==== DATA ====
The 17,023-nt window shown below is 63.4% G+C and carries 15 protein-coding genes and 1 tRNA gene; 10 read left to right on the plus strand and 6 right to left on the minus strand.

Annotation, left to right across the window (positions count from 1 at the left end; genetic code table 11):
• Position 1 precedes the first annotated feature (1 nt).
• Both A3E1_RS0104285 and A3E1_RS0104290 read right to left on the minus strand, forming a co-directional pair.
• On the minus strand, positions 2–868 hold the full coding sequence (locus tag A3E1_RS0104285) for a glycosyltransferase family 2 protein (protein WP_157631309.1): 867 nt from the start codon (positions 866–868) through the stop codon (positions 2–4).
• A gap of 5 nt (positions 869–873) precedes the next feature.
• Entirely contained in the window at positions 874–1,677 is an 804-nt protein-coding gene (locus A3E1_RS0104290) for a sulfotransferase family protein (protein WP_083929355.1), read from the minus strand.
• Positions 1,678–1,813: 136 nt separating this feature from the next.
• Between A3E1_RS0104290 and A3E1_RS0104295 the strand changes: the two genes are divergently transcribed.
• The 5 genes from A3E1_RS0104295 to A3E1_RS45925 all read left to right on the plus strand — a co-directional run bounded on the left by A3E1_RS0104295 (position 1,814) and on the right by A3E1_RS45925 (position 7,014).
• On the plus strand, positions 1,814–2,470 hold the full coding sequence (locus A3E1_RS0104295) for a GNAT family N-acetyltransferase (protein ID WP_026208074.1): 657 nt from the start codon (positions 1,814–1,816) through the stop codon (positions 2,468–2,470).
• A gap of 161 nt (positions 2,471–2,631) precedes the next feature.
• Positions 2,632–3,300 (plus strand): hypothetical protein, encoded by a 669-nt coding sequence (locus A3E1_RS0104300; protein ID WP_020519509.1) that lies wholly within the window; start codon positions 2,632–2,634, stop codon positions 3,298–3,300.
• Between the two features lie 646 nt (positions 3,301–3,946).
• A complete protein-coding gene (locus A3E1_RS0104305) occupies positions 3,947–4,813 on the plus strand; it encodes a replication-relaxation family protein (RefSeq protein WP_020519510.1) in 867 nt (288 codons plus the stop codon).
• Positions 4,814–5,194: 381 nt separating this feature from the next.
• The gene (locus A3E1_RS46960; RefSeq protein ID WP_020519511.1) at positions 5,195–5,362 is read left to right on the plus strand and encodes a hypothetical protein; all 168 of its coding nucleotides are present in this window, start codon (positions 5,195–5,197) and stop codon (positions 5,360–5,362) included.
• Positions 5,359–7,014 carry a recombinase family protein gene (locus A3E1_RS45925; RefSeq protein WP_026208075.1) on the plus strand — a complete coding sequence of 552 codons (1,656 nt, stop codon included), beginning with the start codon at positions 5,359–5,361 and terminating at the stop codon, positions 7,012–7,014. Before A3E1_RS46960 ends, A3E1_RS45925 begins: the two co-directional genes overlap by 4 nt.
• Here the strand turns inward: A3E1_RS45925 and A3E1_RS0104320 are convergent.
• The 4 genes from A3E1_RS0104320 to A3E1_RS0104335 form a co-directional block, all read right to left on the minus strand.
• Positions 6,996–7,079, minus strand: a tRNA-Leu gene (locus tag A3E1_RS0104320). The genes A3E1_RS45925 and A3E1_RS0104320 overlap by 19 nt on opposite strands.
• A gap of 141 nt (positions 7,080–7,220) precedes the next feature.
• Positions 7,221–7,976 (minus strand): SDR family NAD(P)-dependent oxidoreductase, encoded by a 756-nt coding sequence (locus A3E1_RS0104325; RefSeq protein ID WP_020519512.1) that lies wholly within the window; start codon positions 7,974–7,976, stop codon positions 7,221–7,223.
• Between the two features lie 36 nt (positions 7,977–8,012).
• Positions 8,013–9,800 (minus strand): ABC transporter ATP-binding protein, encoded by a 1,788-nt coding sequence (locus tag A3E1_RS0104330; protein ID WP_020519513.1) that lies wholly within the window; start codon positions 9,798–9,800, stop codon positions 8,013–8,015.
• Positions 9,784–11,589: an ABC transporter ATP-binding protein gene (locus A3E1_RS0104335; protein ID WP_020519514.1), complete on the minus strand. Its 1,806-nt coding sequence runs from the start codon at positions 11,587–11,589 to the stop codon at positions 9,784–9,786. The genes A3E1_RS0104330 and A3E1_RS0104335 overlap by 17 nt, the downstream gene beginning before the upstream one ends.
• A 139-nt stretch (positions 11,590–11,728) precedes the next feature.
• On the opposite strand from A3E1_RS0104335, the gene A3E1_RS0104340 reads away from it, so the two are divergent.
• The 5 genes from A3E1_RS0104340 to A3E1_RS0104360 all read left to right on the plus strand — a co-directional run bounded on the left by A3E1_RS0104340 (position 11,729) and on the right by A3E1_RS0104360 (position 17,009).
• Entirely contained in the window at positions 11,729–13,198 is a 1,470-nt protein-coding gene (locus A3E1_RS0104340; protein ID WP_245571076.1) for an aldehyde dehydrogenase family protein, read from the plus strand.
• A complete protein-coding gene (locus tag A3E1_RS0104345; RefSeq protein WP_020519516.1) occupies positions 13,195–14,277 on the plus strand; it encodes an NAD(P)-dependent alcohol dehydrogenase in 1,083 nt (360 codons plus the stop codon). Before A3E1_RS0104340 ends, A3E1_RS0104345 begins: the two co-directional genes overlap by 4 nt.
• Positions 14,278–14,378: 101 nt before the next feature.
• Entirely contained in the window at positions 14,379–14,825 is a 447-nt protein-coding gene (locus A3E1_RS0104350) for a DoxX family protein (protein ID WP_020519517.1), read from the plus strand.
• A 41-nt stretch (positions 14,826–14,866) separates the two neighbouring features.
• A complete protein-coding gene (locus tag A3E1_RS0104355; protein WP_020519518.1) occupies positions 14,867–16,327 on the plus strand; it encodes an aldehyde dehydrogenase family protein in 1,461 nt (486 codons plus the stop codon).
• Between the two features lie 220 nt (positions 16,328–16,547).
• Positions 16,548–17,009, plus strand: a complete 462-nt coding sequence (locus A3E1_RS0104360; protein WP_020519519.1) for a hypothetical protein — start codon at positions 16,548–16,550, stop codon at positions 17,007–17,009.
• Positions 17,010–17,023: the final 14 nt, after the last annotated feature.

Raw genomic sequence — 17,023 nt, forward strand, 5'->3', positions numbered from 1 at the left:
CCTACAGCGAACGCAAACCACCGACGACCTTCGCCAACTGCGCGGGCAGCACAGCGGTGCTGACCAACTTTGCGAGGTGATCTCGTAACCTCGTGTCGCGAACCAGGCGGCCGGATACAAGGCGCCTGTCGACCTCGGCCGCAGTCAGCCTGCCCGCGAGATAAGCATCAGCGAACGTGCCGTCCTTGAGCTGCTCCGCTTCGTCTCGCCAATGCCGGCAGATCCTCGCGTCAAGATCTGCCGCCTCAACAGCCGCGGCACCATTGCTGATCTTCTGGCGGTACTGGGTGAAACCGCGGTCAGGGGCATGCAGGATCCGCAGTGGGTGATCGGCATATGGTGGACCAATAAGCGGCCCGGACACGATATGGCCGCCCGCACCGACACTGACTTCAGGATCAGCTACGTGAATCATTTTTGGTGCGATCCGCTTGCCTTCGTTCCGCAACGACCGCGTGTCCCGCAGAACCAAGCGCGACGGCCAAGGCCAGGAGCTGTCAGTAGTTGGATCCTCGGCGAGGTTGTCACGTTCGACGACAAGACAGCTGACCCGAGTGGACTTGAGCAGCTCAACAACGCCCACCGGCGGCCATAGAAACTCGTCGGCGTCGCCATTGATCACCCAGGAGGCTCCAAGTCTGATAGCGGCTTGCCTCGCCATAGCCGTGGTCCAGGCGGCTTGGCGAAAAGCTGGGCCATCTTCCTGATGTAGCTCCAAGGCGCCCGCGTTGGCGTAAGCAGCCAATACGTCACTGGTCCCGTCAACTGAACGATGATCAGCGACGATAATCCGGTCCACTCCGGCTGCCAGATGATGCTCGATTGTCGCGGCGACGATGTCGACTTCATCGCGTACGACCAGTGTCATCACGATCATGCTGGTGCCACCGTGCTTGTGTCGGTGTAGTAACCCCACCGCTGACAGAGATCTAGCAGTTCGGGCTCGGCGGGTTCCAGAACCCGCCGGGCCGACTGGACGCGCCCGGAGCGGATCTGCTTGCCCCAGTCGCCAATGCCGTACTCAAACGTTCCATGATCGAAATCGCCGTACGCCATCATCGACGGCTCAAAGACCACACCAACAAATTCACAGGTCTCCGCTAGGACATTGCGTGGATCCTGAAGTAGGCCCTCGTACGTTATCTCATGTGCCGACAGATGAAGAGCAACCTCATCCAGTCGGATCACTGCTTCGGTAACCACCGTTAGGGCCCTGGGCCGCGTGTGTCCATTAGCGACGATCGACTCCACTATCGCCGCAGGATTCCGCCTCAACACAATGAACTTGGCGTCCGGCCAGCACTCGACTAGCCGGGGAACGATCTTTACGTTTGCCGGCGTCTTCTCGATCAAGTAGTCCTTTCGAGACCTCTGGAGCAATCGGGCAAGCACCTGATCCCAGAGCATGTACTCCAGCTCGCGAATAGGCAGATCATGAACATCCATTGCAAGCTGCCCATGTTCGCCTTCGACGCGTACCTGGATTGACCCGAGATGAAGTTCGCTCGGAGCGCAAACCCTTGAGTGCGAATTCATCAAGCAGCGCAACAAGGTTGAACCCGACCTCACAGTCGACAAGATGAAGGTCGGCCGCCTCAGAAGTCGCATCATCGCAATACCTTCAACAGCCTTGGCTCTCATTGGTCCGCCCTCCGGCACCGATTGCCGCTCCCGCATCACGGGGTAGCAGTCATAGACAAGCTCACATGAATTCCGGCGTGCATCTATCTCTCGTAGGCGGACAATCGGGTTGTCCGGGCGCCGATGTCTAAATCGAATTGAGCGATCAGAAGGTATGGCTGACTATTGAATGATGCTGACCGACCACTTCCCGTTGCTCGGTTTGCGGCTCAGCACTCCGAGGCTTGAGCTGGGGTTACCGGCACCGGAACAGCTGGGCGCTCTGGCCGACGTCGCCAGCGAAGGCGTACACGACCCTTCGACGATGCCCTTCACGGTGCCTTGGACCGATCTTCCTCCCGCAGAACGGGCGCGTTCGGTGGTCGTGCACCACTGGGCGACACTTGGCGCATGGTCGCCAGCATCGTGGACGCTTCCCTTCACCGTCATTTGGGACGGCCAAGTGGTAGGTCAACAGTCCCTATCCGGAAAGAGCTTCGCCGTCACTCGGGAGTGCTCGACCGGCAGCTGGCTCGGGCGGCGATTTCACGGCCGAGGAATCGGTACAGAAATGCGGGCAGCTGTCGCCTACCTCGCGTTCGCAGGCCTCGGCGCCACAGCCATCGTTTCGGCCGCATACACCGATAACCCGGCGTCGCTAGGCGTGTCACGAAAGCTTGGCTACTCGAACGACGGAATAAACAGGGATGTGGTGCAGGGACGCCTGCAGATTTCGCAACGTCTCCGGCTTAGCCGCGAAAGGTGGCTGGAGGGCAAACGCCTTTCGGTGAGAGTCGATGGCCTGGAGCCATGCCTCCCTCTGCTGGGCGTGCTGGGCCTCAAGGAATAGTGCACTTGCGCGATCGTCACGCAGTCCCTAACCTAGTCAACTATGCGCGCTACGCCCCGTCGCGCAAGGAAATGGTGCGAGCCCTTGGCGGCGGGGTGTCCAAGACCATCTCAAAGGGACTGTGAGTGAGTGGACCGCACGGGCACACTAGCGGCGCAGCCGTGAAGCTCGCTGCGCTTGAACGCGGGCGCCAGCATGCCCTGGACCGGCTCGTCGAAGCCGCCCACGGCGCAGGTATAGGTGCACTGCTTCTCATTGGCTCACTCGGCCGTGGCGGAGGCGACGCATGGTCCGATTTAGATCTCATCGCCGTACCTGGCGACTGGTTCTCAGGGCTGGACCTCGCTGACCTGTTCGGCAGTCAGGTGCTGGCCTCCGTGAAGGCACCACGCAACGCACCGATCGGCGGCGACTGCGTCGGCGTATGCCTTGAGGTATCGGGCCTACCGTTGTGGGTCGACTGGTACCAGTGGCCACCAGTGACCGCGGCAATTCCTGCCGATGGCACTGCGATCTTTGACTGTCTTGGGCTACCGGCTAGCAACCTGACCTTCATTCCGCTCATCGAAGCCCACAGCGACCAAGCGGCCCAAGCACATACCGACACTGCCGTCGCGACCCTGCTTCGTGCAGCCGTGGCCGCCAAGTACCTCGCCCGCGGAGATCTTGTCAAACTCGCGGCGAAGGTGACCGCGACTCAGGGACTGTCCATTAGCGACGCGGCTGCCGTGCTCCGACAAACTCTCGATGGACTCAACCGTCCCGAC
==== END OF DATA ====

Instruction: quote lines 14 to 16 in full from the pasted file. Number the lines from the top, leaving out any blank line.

• Between the two features lie 646 nt (positions 3,301–3,946).
• A complete protein-coding gene (locus A3E1_RS0104305) occupies positions 3,947–4,813 on the plus strand; it encodes a replication-relaxation family protein (RefSeq protein WP_020519510.1) in 867 nt (288 codons plus the stop codon).
• Positions 4,814–5,194: 381 nt separating this feature from the next.